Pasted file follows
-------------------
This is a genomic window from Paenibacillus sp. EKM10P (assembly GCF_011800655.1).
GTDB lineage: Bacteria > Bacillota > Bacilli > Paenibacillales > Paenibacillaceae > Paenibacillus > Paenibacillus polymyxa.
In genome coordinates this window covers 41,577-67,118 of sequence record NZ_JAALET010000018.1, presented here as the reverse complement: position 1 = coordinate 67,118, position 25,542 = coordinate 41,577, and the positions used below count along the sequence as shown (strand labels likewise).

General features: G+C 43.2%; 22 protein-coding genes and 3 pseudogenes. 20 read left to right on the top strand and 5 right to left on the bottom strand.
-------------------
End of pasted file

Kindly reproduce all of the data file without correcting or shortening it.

This is a genomic window from Paenibacillus sp. EKM10P (assembly GCF_011800655.1).
GTDB lineage: Bacteria > Bacillota > Bacilli > Paenibacillales > Paenibacillaceae > Paenibacillus > Paenibacillus polymyxa.
In genome coordinates this window covers 41,577-67,118 of sequence record NZ_JAALET010000018.1, presented here as the reverse complement: position 1 = coordinate 67,118, position 25,542 = coordinate 41,577, and the positions used below count along the sequence as shown (strand labels likewise).

General features: G+C 43.2%; 22 protein-coding genes and 3 pseudogenes. 20 read left to right on the top strand and 5 right to left on the bottom strand.